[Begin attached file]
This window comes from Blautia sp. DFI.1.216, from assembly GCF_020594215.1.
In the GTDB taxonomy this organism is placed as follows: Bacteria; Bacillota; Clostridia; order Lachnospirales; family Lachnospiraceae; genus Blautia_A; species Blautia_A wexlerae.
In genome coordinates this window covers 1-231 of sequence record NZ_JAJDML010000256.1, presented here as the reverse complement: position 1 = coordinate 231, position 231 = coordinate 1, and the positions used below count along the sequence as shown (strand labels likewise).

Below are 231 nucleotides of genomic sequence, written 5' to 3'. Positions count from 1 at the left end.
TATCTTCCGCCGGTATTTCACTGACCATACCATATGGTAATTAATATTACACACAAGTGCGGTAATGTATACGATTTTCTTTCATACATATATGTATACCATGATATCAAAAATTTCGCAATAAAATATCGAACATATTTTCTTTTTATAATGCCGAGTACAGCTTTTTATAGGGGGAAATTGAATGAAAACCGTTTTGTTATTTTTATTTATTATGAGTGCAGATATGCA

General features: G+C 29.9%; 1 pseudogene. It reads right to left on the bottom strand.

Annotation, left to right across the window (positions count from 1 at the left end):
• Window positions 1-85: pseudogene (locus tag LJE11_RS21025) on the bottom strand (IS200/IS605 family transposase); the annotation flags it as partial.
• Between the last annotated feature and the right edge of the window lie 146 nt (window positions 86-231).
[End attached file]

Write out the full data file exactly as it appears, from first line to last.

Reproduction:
This window comes from Blautia sp. DFI.1.216, from assembly GCF_020594215.1.
In the GTDB taxonomy this organism is placed as follows: Bacteria; Bacillota; Clostridia; order Lachnospirales; family Lachnospiraceae; genus Blautia_A; species Blautia_A wexlerae.
In genome coordinates this window covers 1-231 of sequence record NZ_JAJDML010000256.1, presented here as the reverse complement: position 1 = coordinate 231, position 231 = coordinate 1, and the positions used below count along the sequence as shown (strand labels likewise).

Below are 231 nucleotides of genomic sequence, written 5' to 3'. Positions count from 1 at the left end.
TATCTTCCGCCGGTATTTCACTGACCATACCATATGGTAATTAATATTACACACAAGTGCGGTAATGTATACGATTTTCTTTCATACATATATGTATACCATGATATCAAAAATTTCGCAATAAAATATCGAACATATTTTCTTTTTATAATGCCGAGTACAGCTTTTTATAGGGGGAAATTGAATGAAAACCGTTTTGTTATTTTTATTTATTATGAGTGCAGATATGCA

General features: G+C 29.9%; 1 pseudogene. It reads right to left on the bottom strand.

Annotation, left to right across the window (positions count from 1 at the left end):
• Window positions 1-85: pseudogene (locus tag LJE11_RS21025) on the bottom strand (IS200/IS605 family transposase); the annotation flags it as partial.
• Between the last annotated feature and the right edge of the window lie 146 nt (window positions 86-231).